PG&E Faces Backlash Over Rate Changes

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DAVIS -- Members of the California Public Utilities Commission listened to public comment after many PG&E customers experienced dramatic rate hikes.

Penny Manzo of Rocklin was one of the speakers. She said she is the queen of conservation. But she was baffled when she got her January PG&E bill.

"What started out as a $132 bill turned into a $320 bill out of the high-use month," Manzo said.

She is one of many low-usage customers who has seen a spike in their bill because of a recent PG&E rate increase. Customers were formerly placed in three energy usage tiers -- heavy, average, and low. But as of Wednesday, there are now two tiers -- high and low. Rates will change.

"There may be a little bit of increase to those lower users, but those little bit higher energy users, especially in the Valley in the summertime when it is significantly higher here, there is a potential for them to see a 4 percent decrease," PG&E spokeswoman Brandi Merlo said.

In the last few years, Californians have been conditioned to use less electricity, with the idea that conserving would yield lower electricity bills. Many said this change, which was approved by the California Public Utilities Commission, contradicts that.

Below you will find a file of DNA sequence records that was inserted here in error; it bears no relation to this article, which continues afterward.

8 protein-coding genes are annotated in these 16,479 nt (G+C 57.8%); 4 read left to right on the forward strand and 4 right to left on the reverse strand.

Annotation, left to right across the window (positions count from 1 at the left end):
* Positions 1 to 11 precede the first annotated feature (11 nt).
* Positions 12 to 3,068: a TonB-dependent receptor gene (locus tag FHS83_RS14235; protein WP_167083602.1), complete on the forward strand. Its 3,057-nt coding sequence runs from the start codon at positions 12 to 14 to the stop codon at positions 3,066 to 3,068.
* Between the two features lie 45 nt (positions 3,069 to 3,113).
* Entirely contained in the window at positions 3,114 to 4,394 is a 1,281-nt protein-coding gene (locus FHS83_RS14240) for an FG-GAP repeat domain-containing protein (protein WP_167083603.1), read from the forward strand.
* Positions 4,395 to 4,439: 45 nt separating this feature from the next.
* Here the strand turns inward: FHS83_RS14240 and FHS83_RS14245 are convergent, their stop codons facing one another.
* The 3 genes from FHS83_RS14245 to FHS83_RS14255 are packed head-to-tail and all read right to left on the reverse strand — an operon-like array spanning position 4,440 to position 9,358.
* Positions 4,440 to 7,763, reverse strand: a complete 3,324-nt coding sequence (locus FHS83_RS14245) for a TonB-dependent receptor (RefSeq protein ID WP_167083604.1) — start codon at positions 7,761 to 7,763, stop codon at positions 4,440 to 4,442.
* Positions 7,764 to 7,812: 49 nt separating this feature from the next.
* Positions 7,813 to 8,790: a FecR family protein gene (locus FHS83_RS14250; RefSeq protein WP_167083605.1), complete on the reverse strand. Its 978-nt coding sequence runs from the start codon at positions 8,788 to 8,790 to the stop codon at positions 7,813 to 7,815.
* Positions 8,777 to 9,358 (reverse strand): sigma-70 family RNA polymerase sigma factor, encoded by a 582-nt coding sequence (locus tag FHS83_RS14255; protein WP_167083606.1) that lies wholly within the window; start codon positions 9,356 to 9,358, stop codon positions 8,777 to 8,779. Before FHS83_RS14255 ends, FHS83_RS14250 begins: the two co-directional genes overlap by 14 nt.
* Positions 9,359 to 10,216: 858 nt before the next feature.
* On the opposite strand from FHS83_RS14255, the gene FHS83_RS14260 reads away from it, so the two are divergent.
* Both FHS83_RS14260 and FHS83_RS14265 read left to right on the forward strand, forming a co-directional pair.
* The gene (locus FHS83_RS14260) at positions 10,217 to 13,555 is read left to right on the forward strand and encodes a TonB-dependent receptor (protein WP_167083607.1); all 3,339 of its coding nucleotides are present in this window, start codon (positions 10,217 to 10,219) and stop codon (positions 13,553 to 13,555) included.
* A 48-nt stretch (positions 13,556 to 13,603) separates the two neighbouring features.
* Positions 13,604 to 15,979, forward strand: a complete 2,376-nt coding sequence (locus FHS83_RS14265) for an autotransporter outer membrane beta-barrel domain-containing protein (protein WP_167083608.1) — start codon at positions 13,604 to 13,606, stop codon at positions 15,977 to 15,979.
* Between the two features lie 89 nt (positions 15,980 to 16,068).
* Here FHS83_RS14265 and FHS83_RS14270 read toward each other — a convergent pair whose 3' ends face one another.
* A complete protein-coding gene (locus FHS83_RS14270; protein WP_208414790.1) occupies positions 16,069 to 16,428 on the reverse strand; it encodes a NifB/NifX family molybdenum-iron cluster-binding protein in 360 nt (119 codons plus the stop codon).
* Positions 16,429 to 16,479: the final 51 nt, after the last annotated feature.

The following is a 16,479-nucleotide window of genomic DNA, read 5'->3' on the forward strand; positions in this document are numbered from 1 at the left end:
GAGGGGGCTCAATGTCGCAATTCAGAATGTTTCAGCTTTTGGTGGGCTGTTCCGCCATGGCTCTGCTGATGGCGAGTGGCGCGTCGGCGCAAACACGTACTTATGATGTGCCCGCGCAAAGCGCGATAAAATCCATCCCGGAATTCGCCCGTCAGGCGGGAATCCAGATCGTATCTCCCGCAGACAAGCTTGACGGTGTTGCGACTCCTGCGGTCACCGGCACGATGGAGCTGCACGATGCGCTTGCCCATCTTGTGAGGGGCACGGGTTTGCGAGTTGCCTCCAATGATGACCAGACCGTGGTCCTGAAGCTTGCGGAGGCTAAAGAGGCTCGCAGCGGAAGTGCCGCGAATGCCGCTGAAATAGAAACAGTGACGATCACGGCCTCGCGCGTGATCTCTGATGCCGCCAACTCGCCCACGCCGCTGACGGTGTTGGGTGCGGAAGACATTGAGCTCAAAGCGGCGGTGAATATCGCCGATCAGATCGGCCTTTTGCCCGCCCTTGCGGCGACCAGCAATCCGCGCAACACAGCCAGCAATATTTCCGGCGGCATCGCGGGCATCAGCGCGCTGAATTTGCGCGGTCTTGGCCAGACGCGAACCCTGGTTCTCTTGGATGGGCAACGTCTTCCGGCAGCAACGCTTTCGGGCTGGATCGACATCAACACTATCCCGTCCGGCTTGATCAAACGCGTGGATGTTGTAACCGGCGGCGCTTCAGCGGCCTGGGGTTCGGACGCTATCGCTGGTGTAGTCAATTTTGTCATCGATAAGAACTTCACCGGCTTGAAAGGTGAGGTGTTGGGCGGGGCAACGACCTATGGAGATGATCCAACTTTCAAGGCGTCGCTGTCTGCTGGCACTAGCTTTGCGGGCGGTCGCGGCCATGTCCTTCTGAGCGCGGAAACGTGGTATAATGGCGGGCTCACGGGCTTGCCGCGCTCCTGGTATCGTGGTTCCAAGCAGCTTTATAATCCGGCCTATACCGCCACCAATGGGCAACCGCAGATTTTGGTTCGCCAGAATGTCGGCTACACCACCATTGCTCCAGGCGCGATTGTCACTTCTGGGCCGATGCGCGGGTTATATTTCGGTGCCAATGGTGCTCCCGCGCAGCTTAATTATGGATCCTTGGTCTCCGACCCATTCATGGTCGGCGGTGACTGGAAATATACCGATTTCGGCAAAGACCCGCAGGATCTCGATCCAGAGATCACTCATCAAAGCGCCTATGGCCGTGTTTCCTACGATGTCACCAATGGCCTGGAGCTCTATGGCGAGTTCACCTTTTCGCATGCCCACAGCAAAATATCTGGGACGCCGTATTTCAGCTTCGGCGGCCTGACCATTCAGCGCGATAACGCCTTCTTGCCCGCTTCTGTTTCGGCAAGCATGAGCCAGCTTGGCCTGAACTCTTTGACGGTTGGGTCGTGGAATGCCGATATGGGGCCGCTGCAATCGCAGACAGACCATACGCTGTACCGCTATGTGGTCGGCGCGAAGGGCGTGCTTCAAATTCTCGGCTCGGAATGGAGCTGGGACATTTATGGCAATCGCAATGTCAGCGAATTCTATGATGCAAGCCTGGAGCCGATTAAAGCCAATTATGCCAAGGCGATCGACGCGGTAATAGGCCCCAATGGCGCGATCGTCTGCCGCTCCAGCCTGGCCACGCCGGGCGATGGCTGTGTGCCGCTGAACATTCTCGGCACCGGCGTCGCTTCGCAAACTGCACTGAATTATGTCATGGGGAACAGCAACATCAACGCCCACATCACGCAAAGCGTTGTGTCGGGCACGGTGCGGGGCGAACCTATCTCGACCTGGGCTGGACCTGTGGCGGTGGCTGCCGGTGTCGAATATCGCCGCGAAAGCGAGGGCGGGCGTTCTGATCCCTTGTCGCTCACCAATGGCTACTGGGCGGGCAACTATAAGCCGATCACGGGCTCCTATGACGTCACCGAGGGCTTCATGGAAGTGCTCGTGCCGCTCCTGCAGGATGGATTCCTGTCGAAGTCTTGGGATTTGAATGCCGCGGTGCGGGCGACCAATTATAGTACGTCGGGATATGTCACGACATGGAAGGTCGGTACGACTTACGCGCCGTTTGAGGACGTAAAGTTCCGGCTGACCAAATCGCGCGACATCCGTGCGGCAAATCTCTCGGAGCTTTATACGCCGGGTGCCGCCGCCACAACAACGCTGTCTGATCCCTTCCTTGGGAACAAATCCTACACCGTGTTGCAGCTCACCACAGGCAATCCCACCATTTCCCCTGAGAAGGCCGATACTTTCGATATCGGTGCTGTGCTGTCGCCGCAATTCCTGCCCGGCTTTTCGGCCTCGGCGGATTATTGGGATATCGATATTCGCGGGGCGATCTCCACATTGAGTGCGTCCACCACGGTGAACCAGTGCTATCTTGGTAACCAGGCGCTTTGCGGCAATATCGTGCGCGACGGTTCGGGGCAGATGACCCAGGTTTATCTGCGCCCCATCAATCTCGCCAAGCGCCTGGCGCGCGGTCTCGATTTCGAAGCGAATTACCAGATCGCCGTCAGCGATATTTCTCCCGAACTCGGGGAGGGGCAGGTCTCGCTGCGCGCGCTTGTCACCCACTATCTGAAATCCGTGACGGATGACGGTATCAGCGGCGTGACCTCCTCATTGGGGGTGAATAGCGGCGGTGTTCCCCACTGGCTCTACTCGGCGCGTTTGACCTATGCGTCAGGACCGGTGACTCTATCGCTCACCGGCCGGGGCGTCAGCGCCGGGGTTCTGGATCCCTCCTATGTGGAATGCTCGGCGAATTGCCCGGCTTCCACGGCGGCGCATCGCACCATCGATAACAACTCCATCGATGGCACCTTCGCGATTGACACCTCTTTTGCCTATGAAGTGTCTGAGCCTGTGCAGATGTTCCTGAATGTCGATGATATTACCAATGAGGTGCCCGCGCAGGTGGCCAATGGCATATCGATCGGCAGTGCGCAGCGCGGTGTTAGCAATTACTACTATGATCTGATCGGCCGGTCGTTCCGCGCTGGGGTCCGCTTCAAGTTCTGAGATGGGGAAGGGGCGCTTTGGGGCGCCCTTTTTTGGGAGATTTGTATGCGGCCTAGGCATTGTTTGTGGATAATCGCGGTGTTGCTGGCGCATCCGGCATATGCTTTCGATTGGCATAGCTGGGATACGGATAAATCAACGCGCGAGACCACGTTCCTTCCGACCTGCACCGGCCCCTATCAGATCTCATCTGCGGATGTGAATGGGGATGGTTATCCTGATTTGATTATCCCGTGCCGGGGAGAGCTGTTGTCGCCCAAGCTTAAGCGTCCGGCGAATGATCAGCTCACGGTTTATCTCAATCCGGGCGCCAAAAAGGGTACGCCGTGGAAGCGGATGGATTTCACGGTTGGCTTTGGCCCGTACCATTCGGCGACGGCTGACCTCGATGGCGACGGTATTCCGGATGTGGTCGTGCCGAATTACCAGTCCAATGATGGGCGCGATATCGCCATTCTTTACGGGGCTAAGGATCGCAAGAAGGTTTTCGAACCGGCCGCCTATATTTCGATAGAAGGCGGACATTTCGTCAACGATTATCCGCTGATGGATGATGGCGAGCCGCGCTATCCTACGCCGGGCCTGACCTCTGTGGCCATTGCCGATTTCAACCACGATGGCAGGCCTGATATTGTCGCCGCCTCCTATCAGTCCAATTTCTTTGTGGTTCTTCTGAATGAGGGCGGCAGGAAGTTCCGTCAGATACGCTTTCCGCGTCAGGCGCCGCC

PG&E said part of the increase is to adjust costs for everyone.

"Historically, lower users were not paying what it actually costs to serve them, while higher users were paying a little bit more. So this tier collapse is designed to align costs closer to what it actually costs to serve out customers," Merlot said.

PG&E said another reason for the increase is maintenance -- something Manzo cannot support.

"The first thing that comes to mind is San Bruno. And why am I, as a rate payer, being forced to pay for their mistakes? For their lack of maintenance? They are the utility. They should be paying attention to their safety concerns and budgeting things into that calendar year," Manzo said.

"Safety is always our top priority and keeping a safe and reliable system is exactly what people are paying for," PG&E Spokesman Donald Cutler said. "We know it can be frustrating when these changes come, and they get surprised by their bills. So we want to let them know that we are here to help them."

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Bill Holloway - Staff Instructor, PG&E Energy Efficiency - shares some energy saving tips.